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A dream come true for the IRC’s own newest citizen

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“I am a citizen of nowhere. I had a dream to become a citizen of the USA where I can have freedom of religion, freedom of expression and enjoy full human rights.”

A member of the persecuted Rohingya ethnic group, IRC case aide and resettled refugee, Safa Shamsuddin, waited five long years to swear allegiance to the country she now calls home.

A short woman with dark hair stands behind a podium holding a bouquet of flowers and a paper certificate. The words "United States Citizenship and Immigration Services" are on the wall behind her.

Safa at USCIS, just after being sworn in as a new American citizen.

“Due to the state-sponsored discrimination and persecution against the Rohingya community, my family fled Myanmar to the neighboring country of Thailand and then to Malaysia,” Safa shared. “We arrived in Malaysia in January 2009 and, compared with many other Rohingya refugees, we were able to apply for refugee status and get our UNHCR refugee cards relatively easily.”

However, for Safa and her family, life as refugees in Malaysia was often difficult and full of uncertainty. She wasn’t legally allowed to work and her five-year-old daughter couldn’t attend public school. “Not having any legal status makes everyday life very stressful. We are always under the threat of being arrested, sent to an immigration detention center or blackmailed,” she said. “I was stopped four times, and it is only down to luck that I’ve never been detained. Other Rohingya I know haven’t been so lucky—some have spent months or years in detention!”

In 2014, Safa and her family were finally offered the opportunity to resettle and begin a new life in the U.S. They arrived at Hartsfield-Jackson airport at 1am and were greeted by then IRC case aide—now logistics manager—Amal Abdi. “We were accommodated with fully-furnished home and a freshly cooked hot meal which we enjoyed very much,” she said.

Safa smiled as she recalled more of the people—who are now dear co-workers—that first helped her family adjust to their new life in America. “Ms. Wende Crow taught us English and American Culture. We were introduced to Steffani Meier who was then an employment specialist and she searched for jobs for us. And Mr. Christopher Carpenter trained us for job readiness and helped with writing our resumes. We were provided with warm clothes and kitchen utensils by Mr. Duncan de la Feld. I will remain ever grateful to the noble staff from IRC, who helped us to integrate smoothly into the American culture and environment.”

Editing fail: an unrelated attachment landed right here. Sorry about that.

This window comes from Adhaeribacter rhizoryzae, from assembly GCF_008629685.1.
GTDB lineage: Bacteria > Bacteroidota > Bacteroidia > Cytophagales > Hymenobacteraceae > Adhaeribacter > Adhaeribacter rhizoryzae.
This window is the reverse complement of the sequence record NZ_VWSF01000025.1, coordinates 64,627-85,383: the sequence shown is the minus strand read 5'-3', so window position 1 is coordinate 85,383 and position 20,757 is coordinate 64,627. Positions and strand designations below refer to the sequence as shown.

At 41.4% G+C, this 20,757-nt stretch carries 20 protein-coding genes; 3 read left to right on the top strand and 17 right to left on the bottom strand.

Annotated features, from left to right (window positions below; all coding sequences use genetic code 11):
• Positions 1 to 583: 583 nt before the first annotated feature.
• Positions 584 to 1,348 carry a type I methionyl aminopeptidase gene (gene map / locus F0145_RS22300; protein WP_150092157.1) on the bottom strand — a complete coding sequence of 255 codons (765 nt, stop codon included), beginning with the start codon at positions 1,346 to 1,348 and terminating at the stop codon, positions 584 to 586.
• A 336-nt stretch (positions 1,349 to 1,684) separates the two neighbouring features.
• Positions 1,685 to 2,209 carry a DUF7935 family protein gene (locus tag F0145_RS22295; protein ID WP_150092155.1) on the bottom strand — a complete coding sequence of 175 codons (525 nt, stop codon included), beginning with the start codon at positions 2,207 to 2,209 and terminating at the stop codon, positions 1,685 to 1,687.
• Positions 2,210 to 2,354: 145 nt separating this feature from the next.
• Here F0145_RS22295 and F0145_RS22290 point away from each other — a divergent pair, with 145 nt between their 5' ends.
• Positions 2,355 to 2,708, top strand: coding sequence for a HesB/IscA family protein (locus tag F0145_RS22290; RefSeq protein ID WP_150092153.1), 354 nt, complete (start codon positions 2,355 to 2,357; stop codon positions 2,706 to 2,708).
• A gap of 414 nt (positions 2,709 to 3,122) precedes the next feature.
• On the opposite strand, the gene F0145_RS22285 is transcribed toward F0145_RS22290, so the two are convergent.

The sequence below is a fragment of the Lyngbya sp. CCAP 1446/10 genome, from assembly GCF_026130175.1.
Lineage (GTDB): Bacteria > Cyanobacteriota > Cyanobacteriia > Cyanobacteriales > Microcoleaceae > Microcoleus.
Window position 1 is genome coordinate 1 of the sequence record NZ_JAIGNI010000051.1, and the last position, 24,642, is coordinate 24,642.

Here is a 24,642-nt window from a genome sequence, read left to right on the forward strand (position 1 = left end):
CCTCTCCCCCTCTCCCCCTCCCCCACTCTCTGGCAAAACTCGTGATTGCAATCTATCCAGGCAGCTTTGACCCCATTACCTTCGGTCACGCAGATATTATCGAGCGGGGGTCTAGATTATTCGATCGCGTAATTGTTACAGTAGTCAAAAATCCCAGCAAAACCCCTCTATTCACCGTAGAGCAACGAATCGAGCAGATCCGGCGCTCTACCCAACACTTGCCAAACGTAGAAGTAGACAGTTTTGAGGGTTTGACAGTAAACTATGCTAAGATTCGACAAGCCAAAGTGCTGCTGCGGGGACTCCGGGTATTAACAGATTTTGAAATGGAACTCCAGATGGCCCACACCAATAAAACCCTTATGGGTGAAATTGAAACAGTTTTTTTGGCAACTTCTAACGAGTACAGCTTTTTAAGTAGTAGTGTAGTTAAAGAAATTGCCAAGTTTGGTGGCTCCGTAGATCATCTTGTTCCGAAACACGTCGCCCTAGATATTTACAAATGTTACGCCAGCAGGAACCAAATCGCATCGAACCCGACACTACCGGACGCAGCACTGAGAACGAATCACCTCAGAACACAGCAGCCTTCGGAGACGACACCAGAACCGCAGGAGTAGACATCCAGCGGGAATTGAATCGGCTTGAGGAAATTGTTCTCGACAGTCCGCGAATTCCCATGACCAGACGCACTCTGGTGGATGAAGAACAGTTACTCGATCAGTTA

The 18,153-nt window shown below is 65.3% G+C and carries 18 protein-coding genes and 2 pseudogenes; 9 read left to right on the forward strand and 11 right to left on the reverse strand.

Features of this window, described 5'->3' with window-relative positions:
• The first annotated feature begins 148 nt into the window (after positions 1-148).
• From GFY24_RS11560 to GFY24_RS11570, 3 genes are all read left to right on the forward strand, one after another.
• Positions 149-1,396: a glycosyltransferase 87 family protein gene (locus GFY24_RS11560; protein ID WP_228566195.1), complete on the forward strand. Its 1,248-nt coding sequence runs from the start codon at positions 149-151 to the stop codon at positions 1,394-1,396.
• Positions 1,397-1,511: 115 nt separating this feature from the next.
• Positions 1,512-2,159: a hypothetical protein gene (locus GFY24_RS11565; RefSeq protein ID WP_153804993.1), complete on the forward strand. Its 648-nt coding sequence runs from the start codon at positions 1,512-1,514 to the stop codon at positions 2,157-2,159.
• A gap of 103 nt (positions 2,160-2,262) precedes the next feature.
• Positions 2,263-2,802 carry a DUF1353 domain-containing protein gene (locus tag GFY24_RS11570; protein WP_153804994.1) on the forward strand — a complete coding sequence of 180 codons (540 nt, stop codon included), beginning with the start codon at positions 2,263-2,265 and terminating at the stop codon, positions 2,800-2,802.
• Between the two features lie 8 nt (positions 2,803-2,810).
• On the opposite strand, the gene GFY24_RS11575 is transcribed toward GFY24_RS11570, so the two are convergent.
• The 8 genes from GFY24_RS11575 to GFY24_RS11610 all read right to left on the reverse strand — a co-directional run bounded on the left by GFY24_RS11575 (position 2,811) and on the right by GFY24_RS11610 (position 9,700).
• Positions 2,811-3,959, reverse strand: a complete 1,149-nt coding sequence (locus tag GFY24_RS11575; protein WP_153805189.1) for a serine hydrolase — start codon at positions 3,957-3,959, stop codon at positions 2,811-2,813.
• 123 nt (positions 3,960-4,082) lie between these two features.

Since then, Safa has returned this generous welcome to countless other new Americans assisted by the IRC. “I started working for the IRC in Atlanta as a case aide in 2016. I feel that I can pay back to my adopted country and I can help refugees and asylees who want to resettle in the USA.”

After five years of living in the U.S. as a lawful permanent resident, Safa became eligible for citizenship and, naturally, visited her co-workers in the IRC’s Immigration team for assistance. “I decided to get help from the IRC's Immigration department with filling out the application so that it can be smooth and worry free,” Safa shared. “It was a smooth and successful application, as I expected.”

Safa was sworn in as an American citizen in October 2019—more than 10 years after she was first forced to flee her homeland. “I became a U.S. citizen recently and I hope my dreams are going to come true. I can now vote and join community service groups. After getting my U.S. passport, I can freely travel most of the countries around the world. I can help the people who are in need and refugees around the world.”

To learn more about the work of the IRC in Atlanta and for information on how you can get involved with the IRC as a donor or volunteer, please contact Development Manager, Kalie Lasiter, at Kalie.Lasiter [at] Rescue.org or 678-636-8941.

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